Wednesday, May 29, 2013

Indigenous People of Colombia - Shamanism / Worship of the Dead














1. Two Goajiro musicians, one blowing in a deer skull and the other in a flute.

2. Goajiro man sniffing the Yopo (Anadenanthera peregrina).

3. The Goajiro sorcerer isn't afraid by the scolopendra (centipede) poison.

4. The "Kabayana" (shaman) infuses his strenght for a sick.

5. The Kabayana wave his magical leaves bouquet for a sick woman.

6. The fetishes of Kabayana are placed above the altar before which he officiates.

7. Group of Indians surrounding the old priest sorcerer leaning on a stick.

8. Designated by the sorcerer, a woman prepares the "chicha" (a kind of maize beer) which will serve for its intervention with the spirits or "Kay".

9. Páez Indians of Tierra Adentro. Funeral wake.

10. Opogadó, Middle Atrato region. In the absence of a next of kin male, the bones of a dead unearthed at a previous party are wrapped and placed on a branches shelf sheltered under a small roof sheets.

11. A Catio man dig the vault side of the burial pit on the ground.

12. Arhuak village

13. Stone statue. Tierra Adentro region.

14. Prehistoric statue. Tierra Adentro region.

8 comments:

Janas said...

Book cover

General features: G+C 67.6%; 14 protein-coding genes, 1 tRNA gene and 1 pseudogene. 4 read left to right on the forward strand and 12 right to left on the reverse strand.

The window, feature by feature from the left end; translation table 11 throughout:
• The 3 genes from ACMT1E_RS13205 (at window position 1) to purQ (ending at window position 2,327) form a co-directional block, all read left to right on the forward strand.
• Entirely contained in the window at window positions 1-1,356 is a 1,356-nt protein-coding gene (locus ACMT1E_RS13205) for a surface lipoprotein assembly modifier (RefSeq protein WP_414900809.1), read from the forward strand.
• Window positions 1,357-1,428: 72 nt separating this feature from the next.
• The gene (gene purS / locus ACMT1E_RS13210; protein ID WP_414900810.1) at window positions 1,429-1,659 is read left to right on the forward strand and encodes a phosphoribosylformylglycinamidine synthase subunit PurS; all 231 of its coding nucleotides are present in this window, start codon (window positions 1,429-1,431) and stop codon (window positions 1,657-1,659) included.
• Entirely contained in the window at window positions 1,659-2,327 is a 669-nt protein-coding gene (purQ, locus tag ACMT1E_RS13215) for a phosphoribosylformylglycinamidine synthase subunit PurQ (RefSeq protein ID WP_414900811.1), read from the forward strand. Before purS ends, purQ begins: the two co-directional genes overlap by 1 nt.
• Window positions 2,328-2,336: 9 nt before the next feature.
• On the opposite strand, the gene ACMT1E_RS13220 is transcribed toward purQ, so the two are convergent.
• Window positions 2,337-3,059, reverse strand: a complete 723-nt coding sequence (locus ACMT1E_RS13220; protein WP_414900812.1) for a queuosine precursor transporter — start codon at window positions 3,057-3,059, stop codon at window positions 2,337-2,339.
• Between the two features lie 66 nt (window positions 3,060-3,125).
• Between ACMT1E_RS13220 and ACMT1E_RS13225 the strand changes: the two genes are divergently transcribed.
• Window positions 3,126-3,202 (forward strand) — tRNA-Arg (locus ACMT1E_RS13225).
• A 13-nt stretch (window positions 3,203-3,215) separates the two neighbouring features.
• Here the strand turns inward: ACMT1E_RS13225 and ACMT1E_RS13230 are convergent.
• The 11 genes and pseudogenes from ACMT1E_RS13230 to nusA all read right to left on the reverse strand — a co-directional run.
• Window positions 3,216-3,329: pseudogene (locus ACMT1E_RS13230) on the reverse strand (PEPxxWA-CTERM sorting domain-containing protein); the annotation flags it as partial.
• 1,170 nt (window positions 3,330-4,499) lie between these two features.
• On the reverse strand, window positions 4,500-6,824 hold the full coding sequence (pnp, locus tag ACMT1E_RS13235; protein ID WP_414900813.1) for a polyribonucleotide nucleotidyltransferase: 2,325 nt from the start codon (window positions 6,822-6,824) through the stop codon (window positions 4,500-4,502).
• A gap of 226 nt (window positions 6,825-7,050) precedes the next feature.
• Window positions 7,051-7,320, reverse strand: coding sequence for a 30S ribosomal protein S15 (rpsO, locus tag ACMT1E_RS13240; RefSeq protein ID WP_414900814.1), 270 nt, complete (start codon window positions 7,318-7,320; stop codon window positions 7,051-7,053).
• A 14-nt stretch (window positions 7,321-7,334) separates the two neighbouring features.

Scans source: Marquis de Wavrin - Chez les indiens de Colombie - Plon, Paris. 1953.

Marquis de Wavrin biography

. said...

Wondeful gruop of pictures. The portrait of the man with the centipede is very special.

Thanks much and thanks again for the L'Albanie Mysterieuse record you gave me a long time ago. I haven't stopped listening to it, it's a masterpiece. I will always miss your music posts.


Jose Osvaldo.

Janas said...

You are always welcome, Jose and thanks for your appreciations.
In the book it says that the centipede venom is used by Goajiro tribe together with a decomposition mixture of poisonous snakes, scorpions, temblador (electric fish), various plants and some minerals to make poisonous arrows.

. said...

Wow! Nice collection of venoms! Maybe also venom from poisonous frogs, since there are lots of species of these in Colombia.

Janas said...

I hope that colombian frogs can croaking in quiet :(¦)

I found another description in Handbook of South American Indians - Julian H. Steward, Editor that matches with that of de Wavrin.

To prepare arrow poison, scorpions, centipedes, and poisonous spiders are mashed, snake venom is added, and the mixture is allowed to putrefy for several days. The poison will retain its potency for six months. It is kept in a short section of bamboo, which is carried around the waist, together with the arrow points, each in a hollow reed. Before shooting, an Indian dips the point into the poison and inserts it in the shaft. (The cultures of northwest South America - The Goajiro, by John M. Armstrong and Alfred Metraux - page 374.)

Cłeister Arøwley said...

Absolutely stunning. Thank you very much.

Also I wondered, will it be possible to access to the files on Fileden ? I just dropped on these and all the links seem dead...

Keep up the good work.

Janas said...

Welcome, Cłeister.
Thank you, I am glad you liked this post. Unfortunately, fileden closed its doors from a couple of months.
I will try to upload the audio files in another host soon.

Cłeister Arøwley said...

Thank you so much !